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Where Would You Need DNS Anycast?

One of the publicly observable artifacts of the October 2021 Facebook outage was an intricate interaction between BGP routing and their DNS servers needed to support optimal anycast configuration. Not surprisingly, it was all networking engineers' fault according to some opinions1

There’s no need for anycast2/BGP advertisement for DNS servers. DNS is already highly available by design. Only network people never understand that, which leads to overengineering.

It’s not that hard to find a counter-argument3: while it looks like there are only 13 root name servers4, each one of them is a large set of instances advertising the same IP prefix5 to the Internet.

For example, in October 2021, 118 sites advertised the J name server, some of them locally (to adjacent ISPs), others globally. Furthermore, while there are over 1000 instances of root name servers worldwide, at least RIPE often implements a K name server instance as a cluster of servers advertising the same IP address to the adjacent routers. Local nodes are implemented with two servers (even smaller hosted nodes have a single server), while the larger global nodes always run on a server farm.

I guess there’s no doubt root name servers use anycast. It must be the incompetent networking engineers setting them up like that, right? There might be other reasons beyond the maximum size of a DNS reply packet – the Evaluating The Effects Of Anycast On DNS Root Nameservers article (HT: @hugoslabbert) lists three goals of root name server anycast:

  • Increased resilience
  • Higher (improved) performance
  • Reliability (deploying root name servers closer to clients).

There’s another reason organizations like CloudFlare use anycast: DDoS prevention. If you advertise the same IP prefix from hundreds of locations, it’s hard to build a large-enough botnet to bring them all down.

Closer to the DNS clients, many organizations use anycast DNS servers as recursive resolvers. Google’s 8.8.8.8 and CloudFlare’s 1.1.1.1 are the obvious examples; I’m positive any decent-sized ISP does the same. @rot26de described a great reason for that:

In the past I anycasted a (small) ISPs Resolvers. Linux ALWAYS waits for a timeout of the first resolver before asking the second6. That can cause loads of false monitoring timeouts of services relying on reverse DNS.

OK, so we know root name servers use anycast, and many recursive resolvers use it to ensure better performance for suboptimal clients, but surely an authoritative DNS server for a small organization does not need to use anycast?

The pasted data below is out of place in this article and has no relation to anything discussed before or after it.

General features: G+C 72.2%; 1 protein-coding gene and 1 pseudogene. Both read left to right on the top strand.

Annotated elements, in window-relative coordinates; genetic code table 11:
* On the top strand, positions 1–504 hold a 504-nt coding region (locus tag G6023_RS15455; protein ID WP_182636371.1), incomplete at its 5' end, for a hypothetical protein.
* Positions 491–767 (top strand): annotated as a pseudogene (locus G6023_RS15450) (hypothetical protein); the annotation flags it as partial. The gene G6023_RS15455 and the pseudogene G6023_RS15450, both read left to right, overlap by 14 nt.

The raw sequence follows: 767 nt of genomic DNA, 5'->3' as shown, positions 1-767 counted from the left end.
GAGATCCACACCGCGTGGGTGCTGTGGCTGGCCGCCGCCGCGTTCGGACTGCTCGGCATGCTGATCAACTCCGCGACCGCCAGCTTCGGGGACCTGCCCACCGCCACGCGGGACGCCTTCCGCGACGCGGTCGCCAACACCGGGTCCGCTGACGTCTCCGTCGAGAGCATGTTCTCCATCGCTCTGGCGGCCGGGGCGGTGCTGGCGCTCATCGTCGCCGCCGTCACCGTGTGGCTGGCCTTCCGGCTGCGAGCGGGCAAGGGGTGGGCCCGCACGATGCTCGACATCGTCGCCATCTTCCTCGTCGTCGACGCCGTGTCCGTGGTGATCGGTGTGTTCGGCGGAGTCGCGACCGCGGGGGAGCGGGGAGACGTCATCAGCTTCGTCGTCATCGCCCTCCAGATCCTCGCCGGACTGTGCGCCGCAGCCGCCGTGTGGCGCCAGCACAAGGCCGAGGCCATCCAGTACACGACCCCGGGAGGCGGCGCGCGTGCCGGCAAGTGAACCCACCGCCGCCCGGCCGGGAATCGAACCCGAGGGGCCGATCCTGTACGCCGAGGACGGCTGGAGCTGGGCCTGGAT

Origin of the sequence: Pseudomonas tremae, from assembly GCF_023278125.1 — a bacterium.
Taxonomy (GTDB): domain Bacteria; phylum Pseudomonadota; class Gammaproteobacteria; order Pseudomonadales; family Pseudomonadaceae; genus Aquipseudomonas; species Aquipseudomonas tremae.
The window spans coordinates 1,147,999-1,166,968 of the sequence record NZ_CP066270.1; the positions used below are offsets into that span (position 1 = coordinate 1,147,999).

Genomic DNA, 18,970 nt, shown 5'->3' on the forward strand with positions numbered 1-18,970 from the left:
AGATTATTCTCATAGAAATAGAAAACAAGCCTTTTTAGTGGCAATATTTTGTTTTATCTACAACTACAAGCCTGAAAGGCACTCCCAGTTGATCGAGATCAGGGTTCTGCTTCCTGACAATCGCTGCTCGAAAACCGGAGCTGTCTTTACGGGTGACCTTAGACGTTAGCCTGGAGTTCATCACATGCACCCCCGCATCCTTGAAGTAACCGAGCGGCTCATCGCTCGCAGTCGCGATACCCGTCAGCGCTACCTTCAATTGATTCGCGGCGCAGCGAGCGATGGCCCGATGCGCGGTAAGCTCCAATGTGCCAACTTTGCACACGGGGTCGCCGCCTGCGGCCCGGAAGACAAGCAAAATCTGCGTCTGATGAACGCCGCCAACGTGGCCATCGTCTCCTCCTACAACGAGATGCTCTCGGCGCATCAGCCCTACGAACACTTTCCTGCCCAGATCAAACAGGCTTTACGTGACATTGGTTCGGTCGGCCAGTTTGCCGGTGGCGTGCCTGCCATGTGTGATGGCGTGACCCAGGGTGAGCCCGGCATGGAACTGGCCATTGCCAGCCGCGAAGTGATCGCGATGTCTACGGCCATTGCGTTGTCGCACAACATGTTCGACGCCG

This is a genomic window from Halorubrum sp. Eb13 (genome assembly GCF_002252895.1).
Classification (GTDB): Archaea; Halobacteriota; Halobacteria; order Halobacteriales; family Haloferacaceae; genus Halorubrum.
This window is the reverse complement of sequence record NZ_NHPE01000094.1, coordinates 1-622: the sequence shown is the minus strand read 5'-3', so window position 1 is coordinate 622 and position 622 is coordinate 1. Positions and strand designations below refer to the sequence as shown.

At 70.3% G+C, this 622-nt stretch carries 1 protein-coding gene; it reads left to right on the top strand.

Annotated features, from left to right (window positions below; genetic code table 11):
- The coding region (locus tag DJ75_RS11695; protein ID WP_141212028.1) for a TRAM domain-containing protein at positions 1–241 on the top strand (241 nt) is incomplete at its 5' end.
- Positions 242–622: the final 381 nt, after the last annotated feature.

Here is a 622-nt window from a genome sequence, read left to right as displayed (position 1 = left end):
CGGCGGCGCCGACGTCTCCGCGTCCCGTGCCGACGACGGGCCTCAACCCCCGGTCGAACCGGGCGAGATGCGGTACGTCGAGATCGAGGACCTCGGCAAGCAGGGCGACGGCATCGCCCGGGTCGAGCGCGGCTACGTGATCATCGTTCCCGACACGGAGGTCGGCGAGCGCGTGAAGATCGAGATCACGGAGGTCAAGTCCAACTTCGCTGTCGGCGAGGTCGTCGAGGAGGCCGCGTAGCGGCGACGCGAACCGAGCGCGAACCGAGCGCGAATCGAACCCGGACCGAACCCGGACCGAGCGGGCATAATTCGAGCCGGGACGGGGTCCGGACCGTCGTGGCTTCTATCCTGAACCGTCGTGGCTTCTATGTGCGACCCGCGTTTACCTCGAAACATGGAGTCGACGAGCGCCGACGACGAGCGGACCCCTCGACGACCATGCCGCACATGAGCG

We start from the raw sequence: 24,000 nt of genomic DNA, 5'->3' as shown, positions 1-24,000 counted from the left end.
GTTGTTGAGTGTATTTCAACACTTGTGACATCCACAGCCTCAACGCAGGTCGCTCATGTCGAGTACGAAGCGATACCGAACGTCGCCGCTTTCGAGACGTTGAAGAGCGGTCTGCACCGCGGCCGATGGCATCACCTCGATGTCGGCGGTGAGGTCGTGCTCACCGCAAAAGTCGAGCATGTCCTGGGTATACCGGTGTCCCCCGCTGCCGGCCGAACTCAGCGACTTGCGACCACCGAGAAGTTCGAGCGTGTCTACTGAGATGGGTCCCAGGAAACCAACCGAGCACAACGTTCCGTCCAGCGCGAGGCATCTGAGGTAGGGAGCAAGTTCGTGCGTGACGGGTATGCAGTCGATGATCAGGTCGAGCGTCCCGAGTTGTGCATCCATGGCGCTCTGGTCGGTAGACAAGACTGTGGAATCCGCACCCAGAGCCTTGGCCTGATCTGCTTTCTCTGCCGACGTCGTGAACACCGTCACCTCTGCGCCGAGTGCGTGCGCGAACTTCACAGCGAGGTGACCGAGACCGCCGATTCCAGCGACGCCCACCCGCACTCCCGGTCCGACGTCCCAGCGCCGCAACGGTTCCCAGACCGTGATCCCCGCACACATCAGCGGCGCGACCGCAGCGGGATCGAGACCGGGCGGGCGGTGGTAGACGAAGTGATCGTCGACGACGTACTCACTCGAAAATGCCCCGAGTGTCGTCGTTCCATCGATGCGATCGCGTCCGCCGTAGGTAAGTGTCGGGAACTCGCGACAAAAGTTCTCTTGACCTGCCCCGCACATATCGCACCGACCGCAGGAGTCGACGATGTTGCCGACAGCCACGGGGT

Of course not. In the past, I had one name server running within the organization, and a secondary one running somewhere else to increase the resilience of name resolution7.

To be realistic: those days are long gone, I’m too old for that **** and use hosted DNS service… and all hosted solutions I would consider use anycast. It’s amazing how influential those damn incompetent over-engineering networking people got in the meantime.

Finally, consider the amount of DNS traffic any member of the FAANG club must be getting (Facebook claims to have 2.9 billion active users). Highly distributed anycast is the only sane way to survive that onslaught.

Want to know more?

Lessons learned

  • Anycast DNS is used in most large-scale environments to provide resilience, scalability, improved reliability, and other features like geographic load balancing (for more details, listen to the podcast I did with NS1 in 2015).
  • Your network or DNS traffic is not remotely similar to Facebook’s (or root name servers).
  • Whatever lessons and experience you might have gained running your environment for ages might not be relevant in dissimilar-enough environments.
  • Sometimes people do stuff for good reasons. It might be worth figuring out what their reasoning is even if you disagree with them – that’s how we learn and become better engineers.

  1. Details removed to protect the overconfidently naive ↩︎

  2. Advertising the same IP address from multiple locations, or having a set of servers accepting queries and responding from the same IP address. ↩︎

  3. See also the first link in the Want to Know More? section ↩︎

  4. While recording a podcast with Corey Quinn, he pointed out that the “13 root name server” limitation is due to the maximum size of early DNS packets (512 bytes). More details from Mark Andrews. ↩︎

  5. Containing the IP address of the root name server ↩︎

  6. Cisco IOS had the same behavior the last time I looked ↩︎

  7. Even if my web site was down, it was nice to have working MX records to forward the mail to an alternate SMTP server. ↩︎

  8. Found in a LinkedIn post by Jeff Tantsura ↩︎

  9. Hat tip to Jan Žorž ↩︎

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